This is another recent paper from PNAS, and I’ll put the link in the screenshot (pdf here), but I’m not going to report on it in detail. Rather, this is an excuse to show a video that demonstrates the paper’s main point: while some animals can distinguish greater from smaller amounts of food using vision, elephants can do it using smell. This appears to be the first example of the use of olfaction in cognitive tasks by an animal. You might think dogs have a keen sense of smell, but they fail the smell test used in this paper.
The journal Science gives the video below as well as presenting a short popular summary of the paper.
To conduct the research, scientists presented six Asian elephants (Elephas maximus) at an educational sanctuary in Thailand with two opaque, locked buckets containing 11 different ratios of sunflower seeds, a favorite treat. The elephants could not see how many seeds each bucket contained, but they could smell the contents through small holes in the lids.
The animals chose the bucket with the greater quantity of food 59% to 82% of the time, the team reports today in the Proceedings of the National Academy of Sciences. (Even dogs, with their famed sense of smell, fail this test, other research has shown.)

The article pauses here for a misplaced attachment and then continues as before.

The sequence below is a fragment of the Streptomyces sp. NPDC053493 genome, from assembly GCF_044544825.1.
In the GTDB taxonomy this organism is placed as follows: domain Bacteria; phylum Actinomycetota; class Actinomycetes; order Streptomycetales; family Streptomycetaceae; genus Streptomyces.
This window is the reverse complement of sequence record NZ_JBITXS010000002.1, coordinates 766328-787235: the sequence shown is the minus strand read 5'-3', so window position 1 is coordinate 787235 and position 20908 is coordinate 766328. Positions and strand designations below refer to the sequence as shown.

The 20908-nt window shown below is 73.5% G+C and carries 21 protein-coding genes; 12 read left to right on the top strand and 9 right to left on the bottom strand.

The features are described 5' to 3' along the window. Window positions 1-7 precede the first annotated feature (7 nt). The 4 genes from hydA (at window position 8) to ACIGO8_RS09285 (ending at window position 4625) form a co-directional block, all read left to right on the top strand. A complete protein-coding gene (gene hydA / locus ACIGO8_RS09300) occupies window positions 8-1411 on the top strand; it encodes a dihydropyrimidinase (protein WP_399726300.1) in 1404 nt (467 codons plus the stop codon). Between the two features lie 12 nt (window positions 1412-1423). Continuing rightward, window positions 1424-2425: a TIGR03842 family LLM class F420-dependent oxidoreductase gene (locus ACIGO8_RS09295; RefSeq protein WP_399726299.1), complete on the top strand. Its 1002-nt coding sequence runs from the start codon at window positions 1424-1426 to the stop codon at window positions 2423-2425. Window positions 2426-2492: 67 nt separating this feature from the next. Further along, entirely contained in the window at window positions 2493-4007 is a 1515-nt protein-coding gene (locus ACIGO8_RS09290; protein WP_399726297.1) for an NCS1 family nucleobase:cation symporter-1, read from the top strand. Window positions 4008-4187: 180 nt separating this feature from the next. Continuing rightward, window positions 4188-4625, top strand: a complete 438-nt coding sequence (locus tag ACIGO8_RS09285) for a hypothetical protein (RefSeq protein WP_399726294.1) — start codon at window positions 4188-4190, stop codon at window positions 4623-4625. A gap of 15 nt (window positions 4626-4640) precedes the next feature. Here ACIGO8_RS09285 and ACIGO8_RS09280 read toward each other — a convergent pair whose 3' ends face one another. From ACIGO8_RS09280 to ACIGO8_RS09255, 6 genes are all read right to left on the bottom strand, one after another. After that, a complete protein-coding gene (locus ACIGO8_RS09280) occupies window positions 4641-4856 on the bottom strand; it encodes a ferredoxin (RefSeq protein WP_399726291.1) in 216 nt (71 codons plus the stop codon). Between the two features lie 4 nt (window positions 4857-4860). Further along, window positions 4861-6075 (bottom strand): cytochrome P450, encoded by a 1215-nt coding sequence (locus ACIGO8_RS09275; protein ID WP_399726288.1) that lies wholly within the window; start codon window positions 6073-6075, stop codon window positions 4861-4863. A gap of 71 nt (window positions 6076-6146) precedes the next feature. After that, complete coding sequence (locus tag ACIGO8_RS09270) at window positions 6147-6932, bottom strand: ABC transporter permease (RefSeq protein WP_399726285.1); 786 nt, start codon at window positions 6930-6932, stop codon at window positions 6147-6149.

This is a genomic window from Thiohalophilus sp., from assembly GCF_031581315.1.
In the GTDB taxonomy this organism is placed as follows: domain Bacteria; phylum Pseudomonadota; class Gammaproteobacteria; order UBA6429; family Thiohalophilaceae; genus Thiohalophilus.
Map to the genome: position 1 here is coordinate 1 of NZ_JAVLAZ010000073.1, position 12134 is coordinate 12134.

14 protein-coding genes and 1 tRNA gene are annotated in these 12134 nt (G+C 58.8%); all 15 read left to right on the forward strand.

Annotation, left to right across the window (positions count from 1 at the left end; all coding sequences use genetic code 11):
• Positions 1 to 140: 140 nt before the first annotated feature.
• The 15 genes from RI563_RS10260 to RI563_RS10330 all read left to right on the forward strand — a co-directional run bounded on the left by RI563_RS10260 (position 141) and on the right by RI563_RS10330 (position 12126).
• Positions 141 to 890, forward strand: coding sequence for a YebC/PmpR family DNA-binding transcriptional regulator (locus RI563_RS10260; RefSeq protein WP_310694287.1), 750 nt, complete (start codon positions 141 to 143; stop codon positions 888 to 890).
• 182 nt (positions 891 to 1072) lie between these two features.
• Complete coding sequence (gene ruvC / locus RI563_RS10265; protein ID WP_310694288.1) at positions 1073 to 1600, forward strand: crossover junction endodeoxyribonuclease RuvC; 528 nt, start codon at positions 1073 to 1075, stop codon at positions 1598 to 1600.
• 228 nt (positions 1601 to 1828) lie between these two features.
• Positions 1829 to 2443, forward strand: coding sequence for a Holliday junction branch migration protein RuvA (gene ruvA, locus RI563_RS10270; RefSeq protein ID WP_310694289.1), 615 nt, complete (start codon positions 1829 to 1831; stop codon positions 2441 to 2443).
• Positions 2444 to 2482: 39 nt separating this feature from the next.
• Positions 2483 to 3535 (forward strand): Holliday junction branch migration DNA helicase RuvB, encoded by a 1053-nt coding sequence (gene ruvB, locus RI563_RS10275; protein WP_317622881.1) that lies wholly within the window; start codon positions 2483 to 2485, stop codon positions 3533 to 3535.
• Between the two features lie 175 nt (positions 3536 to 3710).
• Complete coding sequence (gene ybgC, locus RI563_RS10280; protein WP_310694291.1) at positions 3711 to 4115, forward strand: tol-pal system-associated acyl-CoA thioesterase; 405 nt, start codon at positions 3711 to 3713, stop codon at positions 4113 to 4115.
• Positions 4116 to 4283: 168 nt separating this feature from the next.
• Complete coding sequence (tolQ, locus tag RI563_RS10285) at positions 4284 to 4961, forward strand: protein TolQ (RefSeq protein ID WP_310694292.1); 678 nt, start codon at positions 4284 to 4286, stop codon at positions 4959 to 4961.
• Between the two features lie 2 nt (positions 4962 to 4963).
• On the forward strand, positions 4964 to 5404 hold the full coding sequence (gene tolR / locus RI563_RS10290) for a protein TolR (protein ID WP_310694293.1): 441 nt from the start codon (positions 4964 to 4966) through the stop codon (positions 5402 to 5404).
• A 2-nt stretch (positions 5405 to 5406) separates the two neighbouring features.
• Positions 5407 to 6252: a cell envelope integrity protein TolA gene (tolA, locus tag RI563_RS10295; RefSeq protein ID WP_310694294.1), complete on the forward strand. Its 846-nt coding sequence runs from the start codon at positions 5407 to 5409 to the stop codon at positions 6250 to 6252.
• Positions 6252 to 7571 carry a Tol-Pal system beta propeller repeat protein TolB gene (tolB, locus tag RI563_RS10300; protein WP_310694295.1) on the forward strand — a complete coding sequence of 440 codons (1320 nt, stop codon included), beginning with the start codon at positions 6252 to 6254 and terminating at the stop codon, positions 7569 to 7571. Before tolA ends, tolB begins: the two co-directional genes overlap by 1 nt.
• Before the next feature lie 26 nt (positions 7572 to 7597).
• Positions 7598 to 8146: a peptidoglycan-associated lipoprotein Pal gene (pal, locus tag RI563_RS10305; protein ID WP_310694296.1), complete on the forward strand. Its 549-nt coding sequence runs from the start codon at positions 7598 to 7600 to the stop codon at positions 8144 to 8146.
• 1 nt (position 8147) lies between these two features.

And there’s a cool bit of stuff about olfactory receptor genes (OR genes), which I discuss in Why Evolution is True because we have many dead ones compared to our relatives. The presence of nonfunctional OR genes that are functional in our relatives can’t be explained by anything other than common ancestry, one of the tenets of evolutionary theory. Here’s more from Science:
The discovery makes sense, the scientists say, because elephants are known to have the highest number of genes associated with olfactory reception of any species (about 2000 versus dogs’ 811). They can distinguish between the scent of Maasai pastoralists and Kamba farmers, and rely on their sense of smell to navigate long distances to find food and water (up to 19.2 kilometers). The researchers hope their findings could help mitigate human-elephant conflicts in Asia and Africa, because wandering herds use odors to decide where to travel; enticing scents might help lure them away from agricultural fields, for instance.
I was surprised at elephants’ smelling ability even though they have those big trunks, as the trunks are used for many other things, like pulling down leaves and fruits. Humans have about 400 active OR genes, versus the 800 in dogs and 2000 in elephants. We also have another 400 inactive OR genes, showing evolution. (We’re a visual and auditory rather than an olfactory species, so the loss of smelling ability probably didn’t cost much.) In dolphins, as you might expect, the bulk of OR genes are inactive, because they have a different way of “smelling” underwater.
But enough didactic stuff. Watch two elephants pass the “smell test” (remember, they err between 18% and 41% of the time). I love the experimental setup, and hope that the investigators weren’t giving any “Clever Hans” signals!